So he made some calls, found out who the point men were on this project, and went to work.
Then, in one of his interviews, he was told by Colts executive Pete Ward he had the weakest portfolio in the bunch.
"I agreed with him: I was going up against people who had seven full-sized sculptures and teams of artists working on each one, and I’m the only one here, just a firefighter (for the Indianapolis Fire Department) in town," Feeney said. “But I said to him, 'Let me answer this like a backup quarterback. You’re asking the backup why my numbers aren’t what Peyton’s are. Well, I haven’t gotten the opportunity.' I didn’t say, 'Well, look at Tom Brady,’ but what I did say was, 'If you give me that opportunity, I’m 20 minutes from you, you can have as many meetings with me as you want, I’ll re-do his face 20 different times if you want me to, we’re going to get this thing exactly the way you want it.'"
"Everybody’s been given that one big chance to either make or break. I’m approaching this as my make-it moment because this is a worldwide piece that people are going to see all over. I've shown people the actual sculpture and said, 'OK, tear me apart.' Like art school, don’t tell me what you like about it, tell me what’s wrong with it. You see the controversy surrounding other sculptures, like the (Cristiano) Ronaldo or the ugly Lucy (Lucille Ball) sculpture. I mean, this is forever. There’s a reason the Colts (Ward and equipment manager John Scott) have been here seven times."
As you most certainly expected, Manning is very much involved. After Feeney got the assignment of a lifetime, the Colts arranged to send Feeney on Jim Irsay’s private jet to Nashville, where Feeney and his photography team met with Manning in an airport conference room. There, Manning dressed up like he was a Colt once again, wore the old white-and-blue, the old knee brace…everything.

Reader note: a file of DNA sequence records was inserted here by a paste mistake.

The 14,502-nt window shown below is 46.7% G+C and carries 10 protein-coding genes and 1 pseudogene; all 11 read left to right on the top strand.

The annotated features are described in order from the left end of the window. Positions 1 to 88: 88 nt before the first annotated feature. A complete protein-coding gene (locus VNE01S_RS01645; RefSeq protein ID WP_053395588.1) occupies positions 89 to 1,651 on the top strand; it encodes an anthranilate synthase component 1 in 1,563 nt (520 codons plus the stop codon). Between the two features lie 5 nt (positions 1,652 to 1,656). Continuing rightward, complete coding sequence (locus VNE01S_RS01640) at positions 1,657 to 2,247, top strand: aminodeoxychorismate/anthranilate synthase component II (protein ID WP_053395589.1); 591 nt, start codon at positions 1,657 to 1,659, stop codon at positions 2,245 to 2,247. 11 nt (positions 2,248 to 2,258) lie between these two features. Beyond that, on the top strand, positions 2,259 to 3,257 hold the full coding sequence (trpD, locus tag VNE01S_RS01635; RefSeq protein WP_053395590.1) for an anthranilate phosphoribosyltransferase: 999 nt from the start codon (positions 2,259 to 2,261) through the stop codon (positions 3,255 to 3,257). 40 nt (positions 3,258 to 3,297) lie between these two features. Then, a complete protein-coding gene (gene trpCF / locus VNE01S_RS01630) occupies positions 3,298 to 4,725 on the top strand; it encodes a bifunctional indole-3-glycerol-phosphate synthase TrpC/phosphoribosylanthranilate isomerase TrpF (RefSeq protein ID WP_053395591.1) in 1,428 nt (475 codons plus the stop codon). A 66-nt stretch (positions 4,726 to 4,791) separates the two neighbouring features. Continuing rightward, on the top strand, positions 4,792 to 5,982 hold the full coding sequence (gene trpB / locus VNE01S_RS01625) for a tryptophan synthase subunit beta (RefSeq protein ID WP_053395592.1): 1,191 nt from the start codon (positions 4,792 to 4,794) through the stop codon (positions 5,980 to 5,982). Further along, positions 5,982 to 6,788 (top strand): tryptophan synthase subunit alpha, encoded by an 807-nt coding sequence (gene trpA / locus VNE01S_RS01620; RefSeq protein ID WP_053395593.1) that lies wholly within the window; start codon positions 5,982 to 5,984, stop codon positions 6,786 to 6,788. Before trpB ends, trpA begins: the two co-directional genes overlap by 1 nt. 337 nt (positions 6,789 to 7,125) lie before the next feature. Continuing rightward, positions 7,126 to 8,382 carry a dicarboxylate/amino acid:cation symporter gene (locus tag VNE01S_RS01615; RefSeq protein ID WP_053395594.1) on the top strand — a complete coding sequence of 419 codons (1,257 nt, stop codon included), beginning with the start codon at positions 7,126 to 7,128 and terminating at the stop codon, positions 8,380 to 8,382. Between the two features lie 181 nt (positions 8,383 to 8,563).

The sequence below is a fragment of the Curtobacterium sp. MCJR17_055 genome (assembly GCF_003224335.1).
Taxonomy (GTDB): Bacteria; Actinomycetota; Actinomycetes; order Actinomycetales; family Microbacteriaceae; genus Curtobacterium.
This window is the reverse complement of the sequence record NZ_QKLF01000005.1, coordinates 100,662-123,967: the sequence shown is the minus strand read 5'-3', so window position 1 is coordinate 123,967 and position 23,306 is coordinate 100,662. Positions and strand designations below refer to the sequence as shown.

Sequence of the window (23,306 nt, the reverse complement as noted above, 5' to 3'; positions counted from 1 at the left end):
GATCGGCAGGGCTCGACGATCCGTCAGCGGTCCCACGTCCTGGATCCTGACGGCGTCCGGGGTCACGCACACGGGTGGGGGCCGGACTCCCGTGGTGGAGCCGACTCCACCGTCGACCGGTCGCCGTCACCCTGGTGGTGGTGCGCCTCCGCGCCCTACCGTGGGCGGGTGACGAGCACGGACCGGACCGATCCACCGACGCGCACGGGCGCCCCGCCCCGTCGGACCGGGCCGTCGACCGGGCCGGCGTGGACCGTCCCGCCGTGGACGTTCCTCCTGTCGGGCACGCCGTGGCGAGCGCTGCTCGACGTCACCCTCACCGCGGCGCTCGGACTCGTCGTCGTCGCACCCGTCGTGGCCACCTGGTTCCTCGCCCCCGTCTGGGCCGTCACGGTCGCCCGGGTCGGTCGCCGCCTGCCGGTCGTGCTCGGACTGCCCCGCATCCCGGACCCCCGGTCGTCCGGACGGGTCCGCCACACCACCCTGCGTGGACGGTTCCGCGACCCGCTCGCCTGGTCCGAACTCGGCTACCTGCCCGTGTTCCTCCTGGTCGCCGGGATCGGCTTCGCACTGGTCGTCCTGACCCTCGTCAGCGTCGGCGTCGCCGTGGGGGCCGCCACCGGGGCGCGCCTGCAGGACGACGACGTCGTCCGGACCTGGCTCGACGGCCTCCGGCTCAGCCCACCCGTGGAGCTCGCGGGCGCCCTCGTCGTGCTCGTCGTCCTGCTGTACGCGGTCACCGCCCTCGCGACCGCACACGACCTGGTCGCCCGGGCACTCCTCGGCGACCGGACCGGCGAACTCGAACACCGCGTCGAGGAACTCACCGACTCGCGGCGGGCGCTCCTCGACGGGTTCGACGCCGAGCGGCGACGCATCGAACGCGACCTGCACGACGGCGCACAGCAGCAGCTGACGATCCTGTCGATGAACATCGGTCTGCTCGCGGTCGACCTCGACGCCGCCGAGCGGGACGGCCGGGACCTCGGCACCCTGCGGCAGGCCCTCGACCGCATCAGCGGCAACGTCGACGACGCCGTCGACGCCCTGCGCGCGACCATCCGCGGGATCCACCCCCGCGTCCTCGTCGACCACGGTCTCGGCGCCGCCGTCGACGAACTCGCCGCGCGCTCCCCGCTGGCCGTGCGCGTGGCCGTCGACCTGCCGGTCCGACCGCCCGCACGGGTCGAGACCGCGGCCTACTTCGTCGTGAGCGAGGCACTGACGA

"It was totally surreal,’" said Feeney. "I’m 5-6 and he’s 6-5 and he looks like he could carry me in a baby’s carriage, like I’m standing in a hole. We were going to take pictures of him throwing and he said, 'I’ve got to throw to somebody,' so I said, 'Well, don’t throw it to me because if I drop it, you’ll get all mad at me.' I was trying to make a joke, but he didn’t laugh, and I’m thinking, 'Uh-oh.' After that, I was like, I don’t want to waste his time; I was as serious as he was. So then we’re doing audibles and he’s up there in this conference room and he’s screaming out '52’s the Mike, 52’s the Mike,' and he’s really getting into it while he’s calling out to Marvin or Reggie, saying 'Apple, apple.' We’re like, 'Isn’t it supposed to be Omaha?’ 'No, it was apple in Indianapolis and Omaha in Denver.'"
The only problems the project has run into have come at his fire station. See, sometimes he leaves his small clay models out on his desk. That’s where other firefighters get involved.
"Sometimes I go on a run and come back and he (mini-Peyton) has an extra appendage," he said, laughing. "I swear, those guys are like children."
By now, most of it is finished – without the extra appendage -- with the biggest portions of the statue now at the foundry. It’s on or ahead of schedule for the dedication Oct. 7 and the Colts game Oct. 8.
Michaelangelo said the following about sculpture: "The true work of art is but a shadow of the divine perfection. Every block of stone has a statue inside it and it is the task of the sculptor to discover it. I saw the angel in the marble and carved until I set him free."
Feeney does not work in marble, but metal. But he has seen the angel in his materials, and has constructed a masterwork that will live on in downtown Indianapolis for as long as there’s a downtown Indianapolis.
"You’re not just telling me you like it, right?" he said again.
"I’m not just telling you I like it," I told him.
I am telling everybody: You will like it. You will love it. And so will Peyton Manning. Down to the last detail.